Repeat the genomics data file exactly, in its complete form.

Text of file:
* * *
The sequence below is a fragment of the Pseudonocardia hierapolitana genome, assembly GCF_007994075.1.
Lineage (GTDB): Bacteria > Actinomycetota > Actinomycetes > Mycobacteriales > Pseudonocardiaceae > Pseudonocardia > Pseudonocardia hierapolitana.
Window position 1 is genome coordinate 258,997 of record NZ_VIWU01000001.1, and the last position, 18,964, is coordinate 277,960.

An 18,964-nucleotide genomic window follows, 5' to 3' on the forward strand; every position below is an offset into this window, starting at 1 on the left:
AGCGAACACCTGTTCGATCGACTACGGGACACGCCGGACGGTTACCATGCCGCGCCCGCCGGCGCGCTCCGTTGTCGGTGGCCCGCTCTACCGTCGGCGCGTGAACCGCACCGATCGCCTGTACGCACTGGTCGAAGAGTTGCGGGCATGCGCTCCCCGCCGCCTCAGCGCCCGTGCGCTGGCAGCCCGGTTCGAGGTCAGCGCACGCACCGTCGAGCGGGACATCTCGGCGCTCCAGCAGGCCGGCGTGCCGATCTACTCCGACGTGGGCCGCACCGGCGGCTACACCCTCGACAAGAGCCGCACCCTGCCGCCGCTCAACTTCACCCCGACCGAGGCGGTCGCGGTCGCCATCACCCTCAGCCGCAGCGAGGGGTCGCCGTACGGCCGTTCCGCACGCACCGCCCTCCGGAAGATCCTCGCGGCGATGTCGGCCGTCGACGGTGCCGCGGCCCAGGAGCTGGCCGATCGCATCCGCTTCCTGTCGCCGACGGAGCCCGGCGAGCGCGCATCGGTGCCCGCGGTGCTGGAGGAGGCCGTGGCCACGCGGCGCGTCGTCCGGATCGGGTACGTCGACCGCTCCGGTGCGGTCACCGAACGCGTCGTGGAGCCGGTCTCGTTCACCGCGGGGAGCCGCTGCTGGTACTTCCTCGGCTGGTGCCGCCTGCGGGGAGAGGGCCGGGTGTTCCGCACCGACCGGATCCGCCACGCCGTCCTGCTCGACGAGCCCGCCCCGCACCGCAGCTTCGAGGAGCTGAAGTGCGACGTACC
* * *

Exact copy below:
The sequence below is a fragment of the Pseudonocardia hierapolitana genome, assembly GCF_007994075.1.
Lineage (GTDB): Bacteria > Actinomycetota > Actinomycetes > Mycobacteriales > Pseudonocardiaceae > Pseudonocardia > Pseudonocardia hierapolitana.
Window position 1 is genome coordinate 258,997 of record NZ_VIWU01000001.1, and the last position, 18,964, is coordinate 277,960.

An 18,964-nucleotide genomic window follows, 5' to 3' on the forward strand; every position below is an offset into this window, starting at 1 on the left:
AGCGAACACCTGTTCGATCGACTACGGGACACGCCGGACGGTTACCATGCCGCGCCCGCCGGCGCGCTCCGTTGTCGGTGGCCCGCTCTACCGTCGGCGCGTGAACCGCACCGATCGCCTGTACGCACTGGTCGAAGAGTTGCGGGCATGCGCTCCCCGCCGCCTCAGCGCCCGTGCGCTGGCAGCCCGGTTCGAGGTCAGCGCACGCACCGTCGAGCGGGACATCTCGGCGCTCCAGCAGGCCGGCGTGCCGATCTACTCCGACGTGGGCCGCACCGGCGGCTACACCCTCGACAAGAGCCGCACCCTGCCGCCGCTCAACTTCACCCCGACCGAGGCGGTCGCGGTCGCCATCACCCTCAGCCGCAGCGAGGGGTCGCCGTACGGCCGTTCCGCACGCACCGCCCTCCGGAAGATCCTCGCGGCGATGTCGGCCGTCGACGGTGCCGCGGCCCAGGAGCTGGCCGATCGCATCCGCTTCCTGTCGCCGACGGAGCCCGGCGAGCGCGCATCGGTGCCCGCGGTGCTGGAGGAGGCCGTGGCCACGCGGCGCGTCGTCCGGATCGGGTACGTCGACCGCTCCGGTGCGGTCACCGAACGCGTCGTGGAGCCGGTCTCGTTCACCGCGGGGAGCCGCTGCTGGTACTTCCTCGGCTGGTGCCGCCTGCGGGGAGAGGGCCGGGTGTTCCGCACCGACCGGATCCGCCACGCCGTCCTGCTCGACGAGCCCGCCCCGCACCGCAGCTTCGAGGAGCTGAAGTGCGACGTACC